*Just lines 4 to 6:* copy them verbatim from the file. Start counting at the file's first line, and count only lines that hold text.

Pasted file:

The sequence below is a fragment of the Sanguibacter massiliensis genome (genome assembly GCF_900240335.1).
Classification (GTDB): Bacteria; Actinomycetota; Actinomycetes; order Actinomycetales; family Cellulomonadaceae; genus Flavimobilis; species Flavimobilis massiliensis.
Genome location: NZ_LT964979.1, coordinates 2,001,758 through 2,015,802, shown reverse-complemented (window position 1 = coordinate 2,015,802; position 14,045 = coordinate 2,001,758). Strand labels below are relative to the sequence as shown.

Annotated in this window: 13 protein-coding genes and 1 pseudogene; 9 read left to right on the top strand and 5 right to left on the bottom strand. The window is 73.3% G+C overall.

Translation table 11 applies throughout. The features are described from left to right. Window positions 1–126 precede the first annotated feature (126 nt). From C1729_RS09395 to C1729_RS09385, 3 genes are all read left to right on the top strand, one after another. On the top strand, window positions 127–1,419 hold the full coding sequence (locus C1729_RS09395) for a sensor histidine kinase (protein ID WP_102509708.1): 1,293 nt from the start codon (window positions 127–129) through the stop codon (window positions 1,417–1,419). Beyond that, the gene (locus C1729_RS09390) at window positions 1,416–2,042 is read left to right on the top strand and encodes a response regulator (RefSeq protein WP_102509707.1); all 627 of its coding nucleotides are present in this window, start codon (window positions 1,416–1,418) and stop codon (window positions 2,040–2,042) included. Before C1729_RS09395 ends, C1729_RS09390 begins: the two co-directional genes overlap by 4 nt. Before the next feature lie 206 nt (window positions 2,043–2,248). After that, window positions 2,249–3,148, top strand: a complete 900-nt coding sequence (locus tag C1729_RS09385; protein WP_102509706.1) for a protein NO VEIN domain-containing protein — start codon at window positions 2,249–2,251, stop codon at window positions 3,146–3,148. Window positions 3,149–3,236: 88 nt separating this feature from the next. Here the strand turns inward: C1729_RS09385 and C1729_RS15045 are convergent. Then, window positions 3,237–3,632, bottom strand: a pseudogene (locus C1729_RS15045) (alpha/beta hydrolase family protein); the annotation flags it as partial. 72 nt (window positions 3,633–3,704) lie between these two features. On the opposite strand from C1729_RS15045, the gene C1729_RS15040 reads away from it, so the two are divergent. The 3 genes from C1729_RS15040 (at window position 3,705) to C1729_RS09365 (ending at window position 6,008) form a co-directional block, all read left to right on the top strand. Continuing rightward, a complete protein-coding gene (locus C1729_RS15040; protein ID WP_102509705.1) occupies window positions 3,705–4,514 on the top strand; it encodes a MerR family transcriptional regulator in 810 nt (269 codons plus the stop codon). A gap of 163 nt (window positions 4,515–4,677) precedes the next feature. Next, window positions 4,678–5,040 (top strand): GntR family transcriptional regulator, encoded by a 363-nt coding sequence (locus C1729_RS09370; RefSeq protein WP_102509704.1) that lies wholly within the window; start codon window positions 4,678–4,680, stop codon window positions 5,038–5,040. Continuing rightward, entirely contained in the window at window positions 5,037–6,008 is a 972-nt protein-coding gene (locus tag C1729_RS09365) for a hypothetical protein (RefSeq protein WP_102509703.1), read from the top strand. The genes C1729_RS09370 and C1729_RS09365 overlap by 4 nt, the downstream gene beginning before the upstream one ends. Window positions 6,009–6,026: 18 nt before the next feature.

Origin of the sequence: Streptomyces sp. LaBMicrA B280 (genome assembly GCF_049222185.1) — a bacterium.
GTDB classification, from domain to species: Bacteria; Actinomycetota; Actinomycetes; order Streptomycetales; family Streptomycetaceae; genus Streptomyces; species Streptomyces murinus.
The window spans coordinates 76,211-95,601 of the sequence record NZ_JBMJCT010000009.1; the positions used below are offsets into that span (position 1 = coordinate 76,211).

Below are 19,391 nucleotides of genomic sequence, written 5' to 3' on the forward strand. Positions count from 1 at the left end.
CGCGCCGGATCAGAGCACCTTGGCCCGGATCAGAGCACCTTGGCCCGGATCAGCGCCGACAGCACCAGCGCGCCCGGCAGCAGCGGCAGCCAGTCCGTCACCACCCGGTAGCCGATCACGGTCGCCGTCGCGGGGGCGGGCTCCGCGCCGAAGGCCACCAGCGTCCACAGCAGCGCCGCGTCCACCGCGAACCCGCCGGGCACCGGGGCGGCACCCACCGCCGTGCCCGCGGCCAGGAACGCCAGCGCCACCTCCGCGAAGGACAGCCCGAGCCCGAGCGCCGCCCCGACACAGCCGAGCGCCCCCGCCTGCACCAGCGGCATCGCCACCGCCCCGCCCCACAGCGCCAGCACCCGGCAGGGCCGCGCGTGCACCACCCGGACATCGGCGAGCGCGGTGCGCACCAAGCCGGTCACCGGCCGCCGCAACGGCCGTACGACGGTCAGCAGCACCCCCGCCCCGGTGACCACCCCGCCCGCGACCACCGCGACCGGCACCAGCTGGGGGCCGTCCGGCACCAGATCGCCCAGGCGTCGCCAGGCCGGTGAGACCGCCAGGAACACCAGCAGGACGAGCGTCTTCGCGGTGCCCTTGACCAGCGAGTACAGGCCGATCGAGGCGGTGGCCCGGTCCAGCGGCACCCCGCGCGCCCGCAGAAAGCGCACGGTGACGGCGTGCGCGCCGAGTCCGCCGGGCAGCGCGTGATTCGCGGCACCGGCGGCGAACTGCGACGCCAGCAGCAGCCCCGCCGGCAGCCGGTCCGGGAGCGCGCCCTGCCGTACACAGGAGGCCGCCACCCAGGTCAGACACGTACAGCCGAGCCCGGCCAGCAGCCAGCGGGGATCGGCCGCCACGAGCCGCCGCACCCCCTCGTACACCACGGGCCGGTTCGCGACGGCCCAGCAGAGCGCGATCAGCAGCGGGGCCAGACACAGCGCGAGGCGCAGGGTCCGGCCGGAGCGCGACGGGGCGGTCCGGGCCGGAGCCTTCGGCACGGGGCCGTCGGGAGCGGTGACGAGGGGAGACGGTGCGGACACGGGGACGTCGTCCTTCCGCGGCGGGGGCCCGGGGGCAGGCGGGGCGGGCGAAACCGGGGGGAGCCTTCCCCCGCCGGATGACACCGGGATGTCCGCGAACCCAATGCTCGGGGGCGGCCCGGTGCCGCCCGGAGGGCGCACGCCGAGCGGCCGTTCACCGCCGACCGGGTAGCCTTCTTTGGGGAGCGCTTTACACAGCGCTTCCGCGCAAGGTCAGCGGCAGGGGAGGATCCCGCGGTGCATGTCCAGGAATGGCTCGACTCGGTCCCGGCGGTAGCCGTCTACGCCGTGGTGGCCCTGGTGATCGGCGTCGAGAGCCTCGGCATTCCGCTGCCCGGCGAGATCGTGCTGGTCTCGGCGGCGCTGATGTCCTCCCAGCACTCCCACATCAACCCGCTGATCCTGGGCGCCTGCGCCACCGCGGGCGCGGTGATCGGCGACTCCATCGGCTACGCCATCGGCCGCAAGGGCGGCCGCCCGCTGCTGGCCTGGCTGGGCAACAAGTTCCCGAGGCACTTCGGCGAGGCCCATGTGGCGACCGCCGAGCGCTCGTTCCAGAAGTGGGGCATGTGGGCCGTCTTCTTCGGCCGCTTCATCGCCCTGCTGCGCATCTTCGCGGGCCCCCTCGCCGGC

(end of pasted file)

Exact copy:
Annotated in this window: 13 protein-coding genes and 1 pseudogene; 9 read left to right on the top strand and 5 right to left on the bottom strand. The window is 73.3% G+C overall.

Translation table 11 applies throughout. The features are described from left to right. Window positions 1–126 precede the first annotated feature (126 nt). From C1729_RS09395 to C1729_RS09385, 3 genes are all read left to right on the top strand, one after another. On the top strand, window positions 127–1,419 hold the full coding sequence (locus C1729_RS09395) for a sensor histidine kinase (protein ID WP_102509708.1): 1,293 nt from the start codon (window positions 127–129) through the stop codon (window positions 1,417–1,419). Beyond that, the gene (locus C1729_RS09390) at window positions 1,416–2,042 is read left to right on the top strand and encodes a response regulator (RefSeq protein WP_102509707.1); all 627 of its coding nucleotides are present in this window, start codon (window positions 1,416–1,418) and stop codon (window positions 2,040–2,042) included. Before C1729_RS09395 ends, C1729_RS09390 begins: the two co-directional genes overlap by 4 nt. Before the next feature lie 206 nt (window positions 2,043–2,248). After that, window positions 2,249–3,148, top strand: a complete 900-nt coding sequence (locus tag C1729_RS09385; protein WP_102509706.1) for a protein NO VEIN domain-containing protein — start codon at window positions 2,249–2,251, stop codon at window positions 3,146–3,148. Window positions 3,149–3,236: 88 nt separating this feature from the next. Here the strand turns inward: C1729_RS09385 and C1729_RS15045 are convergent. Then, window positions 3,237–3,632, bottom strand: a pseudogene (locus C1729_RS15045) (alpha/beta hydrolase family protein); the annotation flags it as partial. 72 nt (window positions 3,633–3,704) lie between these two features. On the opposite strand from C1729_RS15045, the gene C1729_RS15040 reads away from it, so the two are divergent. The 3 genes from C1729_RS15040 (at window position 3,705) to C1729_RS09365 (ending at window position 6,008) form a co-directional block, all read left to right on the top strand. Continuing rightward, a complete protein-coding gene (locus C1729_RS15040; protein ID WP_102509705.1) occupies window positions 3,705–4,514 on the top strand; it encodes a MerR family transcriptional regulator in 810 nt (269 codons plus the stop codon). A gap of 163 nt (window positions 4,515–4,677) precedes the next feature. Next, window positions 4,678–5,040 (top strand): GntR family transcriptional regulator, encoded by a 363-nt coding sequence (locus C1729_RS09370; RefSeq protein WP_102509704.1) that lies wholly within the window; start codon window positions 4,678–4,680, stop codon window positions 5,038–5,040. Continuing rightward, entirely contained in the window at window positions 5,037–6,008 is a 972-nt protein-coding gene (locus tag C1729_RS09365) for a hypothetical protein (RefSeq protein WP_102509703.1), read from the top strand. The genes C1729_RS09370 and C1729_RS09365 overlap by 4 nt, the downstream gene beginning before the upstream one ends. Window positions 6,009–6,026: 18 nt before the next feature.

Origin of the sequence: Streptomyces sp. LaBMicrA B280 (genome assembly GCF_049222185.1) — a bacterium.